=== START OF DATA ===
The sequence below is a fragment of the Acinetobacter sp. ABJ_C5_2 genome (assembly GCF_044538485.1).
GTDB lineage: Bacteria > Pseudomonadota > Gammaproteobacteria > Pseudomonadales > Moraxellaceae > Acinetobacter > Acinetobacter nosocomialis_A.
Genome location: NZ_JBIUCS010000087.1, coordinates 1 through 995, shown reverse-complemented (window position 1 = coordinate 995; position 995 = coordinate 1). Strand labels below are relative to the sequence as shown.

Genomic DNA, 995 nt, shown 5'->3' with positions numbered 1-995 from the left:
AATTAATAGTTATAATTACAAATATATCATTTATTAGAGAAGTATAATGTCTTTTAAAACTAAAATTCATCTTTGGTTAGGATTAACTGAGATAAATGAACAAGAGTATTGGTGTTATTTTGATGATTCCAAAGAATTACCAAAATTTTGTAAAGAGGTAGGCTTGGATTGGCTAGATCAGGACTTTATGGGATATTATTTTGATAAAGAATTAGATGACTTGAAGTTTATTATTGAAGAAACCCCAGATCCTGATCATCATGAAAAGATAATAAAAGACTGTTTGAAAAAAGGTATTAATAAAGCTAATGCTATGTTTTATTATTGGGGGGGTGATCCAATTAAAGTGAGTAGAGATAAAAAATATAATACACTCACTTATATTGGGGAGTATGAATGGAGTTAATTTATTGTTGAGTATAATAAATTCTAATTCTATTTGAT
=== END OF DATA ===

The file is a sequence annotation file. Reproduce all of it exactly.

The sequence below is a fragment of the Acinetobacter sp. ABJ_C5_2 genome (assembly GCF_044538485.1).
GTDB lineage: Bacteria > Pseudomonadota > Gammaproteobacteria > Pseudomonadales > Moraxellaceae > Acinetobacter > Acinetobacter nosocomialis_A.
Genome location: NZ_JBIUCS010000087.1, coordinates 1 through 995, shown reverse-complemented (window position 1 = coordinate 995; position 995 = coordinate 1). Strand labels below are relative to the sequence as shown.

Genomic DNA, 995 nt, shown 5'->3' with positions numbered 1-995 from the left:
AATTAATAGTTATAATTACAAATATATCATTTATTAGAGAAGTATAATGTCTTTTAAAACTAAAATTCATCTTTGGTTAGGATTAACTGAGATAAATGAACAAGAGTATTGGTGTTATTTTGATGATTCCAAAGAATTACCAAAATTTTGTAAAGAGGTAGGCTTGGATTGGCTAGATCAGGACTTTATGGGATATTATTTTGATAAAGAATTAGATGACTTGAAGTTTATTATTGAAGAAACCCCAGATCCTGATCATCATGAAAAGATAATAAAAGACTGTTTGAAAAAAGGTATTAATAAAGCTAATGCTATGTTTTATTATTGGGGGGGTGATCCAATTAAAGTGAGTAGAGATAAAAAATATAATACACTCACTTATATTGGGGAGTATGAATGGAGTTAATTTATTGTTGAGTATAATAAATTCTAATTCTATTTGAT